PocketGamer.biz has partnered up with US developer Pixelberry Studios to highlight its candid stories on the trials and triumphs of a startup game studio whose debut title High School Story stayed in the top grossing top 100 chart for a year.
This series of articles will provide a mix of drama, detailed learnings, and actual numbers from their experience launching and supporting a top game.
In my previous life, before mobile gaming, before I worked at Pixelberry Studios, I was a teacher.
I helmed an after-school program preparing middle and high school students for college, I tutored students in reading and writing for the SAT, and inspired by my experiences working in urban schools in Oakland, I pursued my Master's in Teaching.
So I was ecstatic when I was asked to be the lead content writer for an educational feature devoted to teaching SAT vocabulary for our hit game, High School Story.
With college admissions becoming more competitive and the pressure to succeed on SAT tests ever-increasing, test prep certainly felt like an important issue to our core demographic.
Additionally, traditional in-classroom test prep courses are pricey, and we wanted to help level the playing field for teens whose parents couldn't afford them.
Of course, there were a few concerns about adding an educational component into our game.
The biggest was that High School Story was doing really well, and we were worried about doing anything to jeopardize that.
It hit #10 in Top Grossing, stayed in the Top 150 on the app charts for over a year, and had an enthusiastic following of teenage fans who loved our game and posted nonstop about it on tumblr.
How could we put SAT test prep into the game in a way that would be both effective and wouldn't alienate our existing users?
Storylines that resonate
The solution was a separate narrative from the main High School Story game that promised new stories and adventures. To do that, we introduced a new character named Kallie.
Kallie is a new transfer student to your school who's introduced right when you open the Extra Credit feature.
She's a girl who loves to read and write and has a big vocabulary, but she hasn't had much experience in a high school social setting and is very shy.
She's the one who introduces you to new SAT vocabulary inside story challenges.
[Kallie] introduces you to new SAT vocabulary inside story challenges.
You learn words from her in the context of helping her navigate social situations like getting ready for her first high school party, helping her on her first 'date', and gossiping with her about her first crush.
She also provides motivation to learn new words; players want to understand her way of talking and become her friend.
An educational feature that teaches and reinforces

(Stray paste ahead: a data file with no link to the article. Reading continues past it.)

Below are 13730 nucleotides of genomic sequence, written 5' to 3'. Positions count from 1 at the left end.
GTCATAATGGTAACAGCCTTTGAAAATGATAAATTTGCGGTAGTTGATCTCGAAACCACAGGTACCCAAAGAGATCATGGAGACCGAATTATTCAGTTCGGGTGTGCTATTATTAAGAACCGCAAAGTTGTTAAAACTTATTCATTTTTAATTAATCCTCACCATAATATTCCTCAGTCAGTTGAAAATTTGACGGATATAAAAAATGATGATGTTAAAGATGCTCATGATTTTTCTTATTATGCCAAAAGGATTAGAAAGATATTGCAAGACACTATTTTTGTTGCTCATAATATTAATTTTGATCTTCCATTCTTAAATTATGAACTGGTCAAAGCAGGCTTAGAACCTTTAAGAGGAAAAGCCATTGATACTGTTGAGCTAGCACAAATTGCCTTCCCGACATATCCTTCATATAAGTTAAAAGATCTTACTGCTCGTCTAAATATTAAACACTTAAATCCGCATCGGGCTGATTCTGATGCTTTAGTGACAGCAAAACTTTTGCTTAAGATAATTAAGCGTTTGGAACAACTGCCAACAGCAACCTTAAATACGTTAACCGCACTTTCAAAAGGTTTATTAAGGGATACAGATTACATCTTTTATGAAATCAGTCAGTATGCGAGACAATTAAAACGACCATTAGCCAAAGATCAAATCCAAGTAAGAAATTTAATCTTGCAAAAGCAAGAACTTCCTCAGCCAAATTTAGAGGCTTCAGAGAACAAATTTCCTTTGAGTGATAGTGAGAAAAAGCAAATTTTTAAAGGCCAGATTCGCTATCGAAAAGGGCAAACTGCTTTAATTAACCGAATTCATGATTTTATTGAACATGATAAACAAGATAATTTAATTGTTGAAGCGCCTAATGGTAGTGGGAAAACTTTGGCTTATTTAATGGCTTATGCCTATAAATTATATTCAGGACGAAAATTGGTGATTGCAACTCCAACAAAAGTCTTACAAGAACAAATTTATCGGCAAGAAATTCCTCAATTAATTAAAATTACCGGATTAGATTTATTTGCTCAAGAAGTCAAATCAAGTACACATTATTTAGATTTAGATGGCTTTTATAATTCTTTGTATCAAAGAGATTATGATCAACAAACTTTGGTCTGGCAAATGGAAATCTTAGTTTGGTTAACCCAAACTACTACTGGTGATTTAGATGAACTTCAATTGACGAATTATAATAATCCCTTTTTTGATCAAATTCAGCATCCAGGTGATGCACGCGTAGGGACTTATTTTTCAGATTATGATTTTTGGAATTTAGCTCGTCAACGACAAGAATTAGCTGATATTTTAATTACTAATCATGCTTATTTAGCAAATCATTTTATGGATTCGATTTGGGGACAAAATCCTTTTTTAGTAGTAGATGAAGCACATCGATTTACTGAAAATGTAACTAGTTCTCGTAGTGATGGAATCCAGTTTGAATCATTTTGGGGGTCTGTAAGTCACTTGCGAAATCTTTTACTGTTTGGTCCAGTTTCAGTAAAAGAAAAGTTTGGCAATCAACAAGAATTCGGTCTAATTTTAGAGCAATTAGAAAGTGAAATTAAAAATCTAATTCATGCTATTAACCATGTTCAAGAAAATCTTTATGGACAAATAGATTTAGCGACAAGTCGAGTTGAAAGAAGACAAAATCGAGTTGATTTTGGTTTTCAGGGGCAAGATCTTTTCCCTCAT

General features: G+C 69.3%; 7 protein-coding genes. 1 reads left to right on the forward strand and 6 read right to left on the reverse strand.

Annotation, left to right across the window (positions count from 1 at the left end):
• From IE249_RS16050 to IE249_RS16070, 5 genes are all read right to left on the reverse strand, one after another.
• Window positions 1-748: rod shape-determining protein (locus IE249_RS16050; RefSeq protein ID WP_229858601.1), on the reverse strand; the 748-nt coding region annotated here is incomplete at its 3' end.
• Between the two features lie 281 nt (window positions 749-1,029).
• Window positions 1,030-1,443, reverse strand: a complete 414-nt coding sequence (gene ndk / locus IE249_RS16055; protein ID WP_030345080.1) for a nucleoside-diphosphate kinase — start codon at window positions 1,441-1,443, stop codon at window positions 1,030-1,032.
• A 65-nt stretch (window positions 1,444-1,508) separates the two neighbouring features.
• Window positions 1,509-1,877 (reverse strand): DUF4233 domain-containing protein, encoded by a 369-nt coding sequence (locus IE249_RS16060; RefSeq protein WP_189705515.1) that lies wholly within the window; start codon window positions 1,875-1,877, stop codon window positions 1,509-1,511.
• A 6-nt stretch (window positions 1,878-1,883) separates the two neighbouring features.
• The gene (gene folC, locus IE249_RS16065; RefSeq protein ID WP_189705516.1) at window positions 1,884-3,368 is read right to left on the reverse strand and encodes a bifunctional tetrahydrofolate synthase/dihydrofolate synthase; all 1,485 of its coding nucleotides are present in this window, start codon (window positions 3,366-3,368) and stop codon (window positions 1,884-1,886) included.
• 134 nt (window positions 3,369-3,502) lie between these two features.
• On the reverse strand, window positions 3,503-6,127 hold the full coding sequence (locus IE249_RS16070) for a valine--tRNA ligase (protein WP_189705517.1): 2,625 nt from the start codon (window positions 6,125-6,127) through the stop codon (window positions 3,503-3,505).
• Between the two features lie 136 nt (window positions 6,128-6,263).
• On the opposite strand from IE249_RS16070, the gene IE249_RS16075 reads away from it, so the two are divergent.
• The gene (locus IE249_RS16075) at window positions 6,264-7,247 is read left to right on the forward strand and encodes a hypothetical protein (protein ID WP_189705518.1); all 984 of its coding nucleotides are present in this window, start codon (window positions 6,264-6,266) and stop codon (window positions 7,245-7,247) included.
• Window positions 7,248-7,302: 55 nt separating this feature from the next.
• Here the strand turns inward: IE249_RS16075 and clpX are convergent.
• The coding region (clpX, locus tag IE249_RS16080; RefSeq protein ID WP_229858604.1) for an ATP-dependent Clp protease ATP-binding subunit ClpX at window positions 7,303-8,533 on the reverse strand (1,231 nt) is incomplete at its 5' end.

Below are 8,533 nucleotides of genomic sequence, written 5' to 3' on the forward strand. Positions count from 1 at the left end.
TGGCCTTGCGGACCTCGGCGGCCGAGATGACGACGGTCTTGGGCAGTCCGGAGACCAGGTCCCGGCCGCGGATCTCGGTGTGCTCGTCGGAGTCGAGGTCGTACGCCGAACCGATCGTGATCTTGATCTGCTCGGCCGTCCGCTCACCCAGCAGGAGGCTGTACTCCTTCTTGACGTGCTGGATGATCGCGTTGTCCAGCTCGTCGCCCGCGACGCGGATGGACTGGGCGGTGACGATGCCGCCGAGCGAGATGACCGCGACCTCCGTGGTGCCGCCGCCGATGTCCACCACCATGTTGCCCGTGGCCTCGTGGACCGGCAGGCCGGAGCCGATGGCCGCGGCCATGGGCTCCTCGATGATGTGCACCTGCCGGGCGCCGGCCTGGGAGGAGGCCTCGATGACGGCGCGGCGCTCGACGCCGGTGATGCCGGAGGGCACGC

As far as teaching SAT vocabulary, it was important to me as an educator that we taught words in an organic way that allowed players to learn them.
I didn't want to just throw vocabulary at them, and it wasn't enough just to quiz or to have them learn by rote memory, which only really worked for short-term learning.
I knew from research and teaching that players would learn words more comprehensively when they were motivated, when they interacted with them in context, and when their learning was reinforced in some way.
We constructed a map that tracks the player's progress.
The system is set up so that players learn five words at a time over a series of four nodes. So for instance, the first four opening nodes are a cohesive unit that teaches and tests five target words.
The four nodes work together to increase learning of the target words. There's an opening story challenge setup, a minigame, another minigame, and a concluding story challenge.
Here's an example: The overarching plot of the four-node stretch is that Kallie has a study date with a Julian, a cute guy she has a huge crush on, and they're going to study for a test in her room.
There's just one problem. Her room looks like it's a kid's room because all of her stuffed animals are lying around, and she's completely mortified about this.
You're given a multiple choice question where you tell her she doesn't have to be embarrassed, establishing the definition of mortified. For the rest of the node, you help her hide her stuffed animals, and four more words and definitions are introduced in a similar manner.
The second and third nodes following are minigames where you identify synonyms.
The fourth challenge node takes the player to the conclusion of the story introduced in the first node and reviews the five vocabulary.
Here is example:
In this case, Kallie's crush Julian arrives very shortly after you and Kallie finish shoving all of her stuffed animals under her bed, and he asks why you're both out of breath.
Kallie says that she's just embarrassed to have started studying without him, and you support her by saying you are both 'mortified'.
Extra Credit: The results
Overall, we're happy with Extra Credit, and it seems to be working.
The months after Extra Credit launched, we saw our average session length go up from 6.20 minutes to 6.77 minutes with a 9.2% increase. The total time in-app also went up by 15%.
We saw our average session length go up from 6.20 minutes to 6.77 minutes.
I'm really proud to be a part of the educational content in High School Story.
We've created a format and story that teaches words in a fun context. And we've introduced players to Kallie - and seen so much enthusiasm from fans for her story and her personality that we know she fits right in with the world of High School Story.
Jennifer Young is a designer, producer, and writer at Pixelberry Studios.
Through partnerships with non-profits, Pixelberry's hit game High School Story has taught millions of players about tough teen issues, like cyberbullying and eating disorders.
You can find out more at pixelberrystudios.com.